Fundamentals of filters and filtration

Josh Fernatt, Contributing Editor | TLT Webinars November 2013

How they uniquely trap damaging intruders while allowing fluids to continue their journey.

Filters prevent particles, even the size of a single bacterium from dooming a machine.
Modern filter technology does not operate on the principle of a sieve as many believe.
The greatest quantum leap in filtration technology in the past 20 years was replacing cellulose with glass fiber-based filtration media.

John Duchowski obtained his doctorate at Carnegie Mellon University in Pittsburgh in 1990. From 1992 to 2004, he held the positions of principal scientist in the Scientific and Laboratory Services Department and vice president of technology in the Machinery & Equipment Division at Pall Corp. In 2005, he moved to HYDAC Technology Corp. where he is director of technology development. His projects focus on the effects of physical and chemical contaminants on the performance of hydraulic and lubricating systems and on the fluids employed in those systems. Dr. Duchowski is an STLE Fellow and holds the society’s CLS and OMA I and II certifications. You can reach John at

This article is the eighth in a series based on Webinars originally presented by STLE University. “Fundamentals of Filters & Filtration” was held Feb. 13 and is available at $39 to STLE members, $59 for all others.

John Duchowski

WHEN IT COMES TO EXTENDING the life of lubricating and hydraulic fluids, it’s the little things that make filters and filtration such a big deal. Even particles the size of a single bacterium can spell a machine’s doom if left to run amok. Enter filters and their unique ability to trap damaging intruders while allowing fluids to continue on their way to work.

The sizes of particles that present difficulties for machines range from the smallest point visible to the human eye (40 micrometers) to a speck of dirt (20 micrometers), continuing down to the focus of most filters—particles in the 6- to 10-micrometer range.

When trying to visualize the design of a particle trap, many envision a woven surface, much like a basket, containing pores smaller than the particles it is meant to catch. This idea is more in line with a common sieve or strainer. Modern filter design employs a three-dimensional matrix with a tortuous path that closely resembles a rubber-band ball split in half—there’s a multilayer structure of fibers where pore openings get tighter and channels become smaller until all particles that fall within the design characteristics become trapped.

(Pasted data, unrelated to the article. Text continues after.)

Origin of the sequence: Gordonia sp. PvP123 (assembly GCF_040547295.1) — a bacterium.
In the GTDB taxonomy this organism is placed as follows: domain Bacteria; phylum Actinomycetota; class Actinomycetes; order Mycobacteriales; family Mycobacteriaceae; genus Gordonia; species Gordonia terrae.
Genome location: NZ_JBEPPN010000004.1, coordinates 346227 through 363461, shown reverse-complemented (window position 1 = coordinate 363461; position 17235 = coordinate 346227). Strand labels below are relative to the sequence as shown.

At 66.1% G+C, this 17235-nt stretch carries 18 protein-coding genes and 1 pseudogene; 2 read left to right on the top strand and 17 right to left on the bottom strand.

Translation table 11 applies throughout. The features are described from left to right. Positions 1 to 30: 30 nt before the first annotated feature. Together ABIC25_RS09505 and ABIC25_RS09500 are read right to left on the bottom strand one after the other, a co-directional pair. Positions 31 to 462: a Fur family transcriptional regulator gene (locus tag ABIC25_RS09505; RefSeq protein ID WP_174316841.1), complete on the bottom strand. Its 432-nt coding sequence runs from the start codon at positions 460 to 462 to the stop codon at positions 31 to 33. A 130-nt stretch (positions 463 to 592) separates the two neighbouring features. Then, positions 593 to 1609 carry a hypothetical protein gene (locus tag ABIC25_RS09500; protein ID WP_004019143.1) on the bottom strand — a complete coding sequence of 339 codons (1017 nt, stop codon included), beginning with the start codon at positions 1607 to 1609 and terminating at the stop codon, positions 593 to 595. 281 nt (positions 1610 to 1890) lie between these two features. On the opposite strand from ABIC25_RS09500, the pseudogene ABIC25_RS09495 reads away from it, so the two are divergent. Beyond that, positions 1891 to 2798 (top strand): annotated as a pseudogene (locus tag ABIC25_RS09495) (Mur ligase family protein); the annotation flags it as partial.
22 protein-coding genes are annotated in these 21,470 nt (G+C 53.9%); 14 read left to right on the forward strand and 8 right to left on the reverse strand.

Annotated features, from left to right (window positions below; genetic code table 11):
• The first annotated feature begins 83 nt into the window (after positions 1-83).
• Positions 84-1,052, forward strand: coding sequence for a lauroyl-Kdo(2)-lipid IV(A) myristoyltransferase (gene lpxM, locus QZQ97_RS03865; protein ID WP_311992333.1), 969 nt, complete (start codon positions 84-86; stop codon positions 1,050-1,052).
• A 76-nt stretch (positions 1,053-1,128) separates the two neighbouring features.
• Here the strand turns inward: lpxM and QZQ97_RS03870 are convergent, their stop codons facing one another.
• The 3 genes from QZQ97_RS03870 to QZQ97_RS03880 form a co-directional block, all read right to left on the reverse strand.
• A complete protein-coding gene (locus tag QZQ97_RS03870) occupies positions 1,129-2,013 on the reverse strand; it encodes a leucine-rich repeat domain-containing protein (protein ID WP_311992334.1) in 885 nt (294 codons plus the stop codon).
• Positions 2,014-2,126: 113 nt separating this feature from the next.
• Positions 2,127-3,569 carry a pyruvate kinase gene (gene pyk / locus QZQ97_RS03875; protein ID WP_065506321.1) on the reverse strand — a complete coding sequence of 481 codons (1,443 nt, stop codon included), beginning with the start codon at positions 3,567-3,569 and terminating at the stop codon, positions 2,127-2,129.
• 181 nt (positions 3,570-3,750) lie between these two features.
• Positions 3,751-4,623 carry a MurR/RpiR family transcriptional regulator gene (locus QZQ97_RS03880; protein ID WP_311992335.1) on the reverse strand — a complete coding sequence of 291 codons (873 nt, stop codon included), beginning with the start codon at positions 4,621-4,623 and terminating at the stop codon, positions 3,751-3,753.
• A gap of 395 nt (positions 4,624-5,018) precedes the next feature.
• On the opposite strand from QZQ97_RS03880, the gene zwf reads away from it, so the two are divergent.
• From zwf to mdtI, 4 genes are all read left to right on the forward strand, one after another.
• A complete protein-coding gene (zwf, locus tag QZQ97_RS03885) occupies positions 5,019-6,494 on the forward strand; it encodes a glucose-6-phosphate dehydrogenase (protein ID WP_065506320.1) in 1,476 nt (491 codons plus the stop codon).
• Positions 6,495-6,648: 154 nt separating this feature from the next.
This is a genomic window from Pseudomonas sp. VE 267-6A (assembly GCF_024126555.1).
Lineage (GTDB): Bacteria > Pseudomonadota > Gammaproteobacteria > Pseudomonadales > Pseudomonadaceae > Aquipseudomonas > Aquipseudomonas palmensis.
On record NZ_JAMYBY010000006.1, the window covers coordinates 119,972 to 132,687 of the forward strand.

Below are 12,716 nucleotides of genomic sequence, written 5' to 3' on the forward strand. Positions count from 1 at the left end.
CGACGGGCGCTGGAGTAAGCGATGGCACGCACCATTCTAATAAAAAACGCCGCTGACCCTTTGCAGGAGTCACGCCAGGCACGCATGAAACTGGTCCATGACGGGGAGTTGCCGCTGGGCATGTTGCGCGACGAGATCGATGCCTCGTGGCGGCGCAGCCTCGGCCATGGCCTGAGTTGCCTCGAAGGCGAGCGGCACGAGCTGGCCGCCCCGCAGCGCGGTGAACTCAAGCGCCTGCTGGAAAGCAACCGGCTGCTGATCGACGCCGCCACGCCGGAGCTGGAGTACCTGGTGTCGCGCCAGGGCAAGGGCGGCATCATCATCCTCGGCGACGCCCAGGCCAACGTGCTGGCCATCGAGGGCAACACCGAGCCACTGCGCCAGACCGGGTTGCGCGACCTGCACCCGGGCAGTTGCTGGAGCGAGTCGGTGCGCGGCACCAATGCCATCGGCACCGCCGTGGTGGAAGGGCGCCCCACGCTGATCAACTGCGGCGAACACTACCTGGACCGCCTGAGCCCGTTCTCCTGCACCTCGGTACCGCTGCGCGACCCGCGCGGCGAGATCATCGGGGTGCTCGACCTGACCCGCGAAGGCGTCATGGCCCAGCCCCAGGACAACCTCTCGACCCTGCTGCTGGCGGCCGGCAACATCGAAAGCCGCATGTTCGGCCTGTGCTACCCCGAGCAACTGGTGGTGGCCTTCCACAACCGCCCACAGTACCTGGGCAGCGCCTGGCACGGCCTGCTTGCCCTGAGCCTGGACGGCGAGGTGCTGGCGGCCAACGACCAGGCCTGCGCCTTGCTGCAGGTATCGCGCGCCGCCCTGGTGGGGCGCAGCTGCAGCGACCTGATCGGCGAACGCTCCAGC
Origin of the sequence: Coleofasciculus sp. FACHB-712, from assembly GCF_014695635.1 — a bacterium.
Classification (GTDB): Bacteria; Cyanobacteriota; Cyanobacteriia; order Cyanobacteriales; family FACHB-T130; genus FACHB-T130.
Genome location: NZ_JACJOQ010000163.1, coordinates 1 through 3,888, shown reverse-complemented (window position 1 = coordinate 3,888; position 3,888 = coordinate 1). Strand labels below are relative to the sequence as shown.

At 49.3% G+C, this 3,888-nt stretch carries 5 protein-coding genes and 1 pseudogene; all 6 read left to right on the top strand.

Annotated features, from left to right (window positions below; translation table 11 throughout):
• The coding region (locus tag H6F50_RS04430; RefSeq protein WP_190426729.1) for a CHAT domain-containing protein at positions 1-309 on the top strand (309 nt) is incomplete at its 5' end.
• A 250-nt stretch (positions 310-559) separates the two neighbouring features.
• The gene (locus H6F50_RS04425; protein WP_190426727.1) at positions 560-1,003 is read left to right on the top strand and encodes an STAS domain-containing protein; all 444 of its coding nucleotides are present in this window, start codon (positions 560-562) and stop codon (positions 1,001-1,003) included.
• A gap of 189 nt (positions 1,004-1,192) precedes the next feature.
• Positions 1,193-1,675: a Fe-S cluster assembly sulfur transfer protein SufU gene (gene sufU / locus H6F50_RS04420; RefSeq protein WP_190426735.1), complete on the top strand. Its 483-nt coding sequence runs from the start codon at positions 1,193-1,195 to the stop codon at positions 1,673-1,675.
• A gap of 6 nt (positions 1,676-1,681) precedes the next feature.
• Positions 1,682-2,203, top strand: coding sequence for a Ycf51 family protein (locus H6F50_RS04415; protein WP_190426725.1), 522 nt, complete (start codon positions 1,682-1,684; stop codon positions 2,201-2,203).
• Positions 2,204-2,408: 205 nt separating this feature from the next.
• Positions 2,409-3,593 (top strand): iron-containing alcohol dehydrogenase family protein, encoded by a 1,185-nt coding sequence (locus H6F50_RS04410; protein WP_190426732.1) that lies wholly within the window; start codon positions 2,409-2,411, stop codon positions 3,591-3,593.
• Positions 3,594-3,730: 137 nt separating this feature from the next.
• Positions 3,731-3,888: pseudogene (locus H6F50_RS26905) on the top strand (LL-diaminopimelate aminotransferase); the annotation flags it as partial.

“The misconception is that these pores are some sort of a fixed and well-defined size. In fact that is not the case,” says Dr. John Duchowski, director of technology development for HYDAC Technology Corp. and an STLE Fellow. Duchowski presented a Webinar for STLE University on the topic earlier this year. “What we have is a series of flow channels through which the particles must squeeze through,” he adds.

In modern filter design, there are several mechanisms through which the particles can be caught. Direct interception is a mechanical process that occurs when a particle that is larger than the pore or channel opening cannot pass through the filter media and is trapped. When particle materials are much smaller than the pores, they can still be trapped in filter material as a consequence of their forward inertia, as the fluid they are traveling in is forced to turn through channels while they continue in a straight line. This action is referred to as inertial impaction.

Diffusional interception, which is only operational in gases, occurs when particles are small enough to ricochet off one another and bounce into the fibers of the filter media. “This is akin to the Brownian motion and is only effective for particles that are very, very small,” says Duchowski.

Another mechanism that can be used in filtration relies on electrostatic forces or adsorption. In these instances, the opposite charges attract and particles are pulled into the filter. This type of filtering is only effective in fluids such as water, which is subject to electromotive forces. Because hydraulic and lubricating fluids are highly dielectric, these charges are not present or are not strong enough, so adsorption or surface interaction filtering is not feasible. For the purposes of filtering contaminants from lube and hydraulic fluids, direct interception is the primary operational mechanism.

When a particle enters the mechanical process of direct interception, it can be removed by one of two areas within the filter: on the surface or within the depths of the media. In surface interactions, particles larger than the filter pores cannot pass through the layer, which may be a screen or membrane. However, gels and fibers can still squeeze through at this stage.

“We have to think about the fact that we’re not dealing with particles of a fixed size,” Duchowski says. “They are not all little spheres that will essentially let themselves be easily filtered out as a result of not being able to fit the pore.” To prevent particles from penetrating, filter depth media is designed to throw as many turns and pathways as possible in the way of the particle, capturing unwanted debris while allowing the fluid to continue on.

Damaging particulate materials in working fluid can be traced to four main sources.

1. Built-in particulates originate from the initial manufacturing and assembly processes.
2. Maintenance-introduced particulates find their way into machines when the equipment is opened, worked on, etc.
3. Environmentally derived particles may be blown in through openings and seals or ingress through oil top offs.
4. Wear-generated materials appear as a result of normal equipment wear and tear from frictional processes.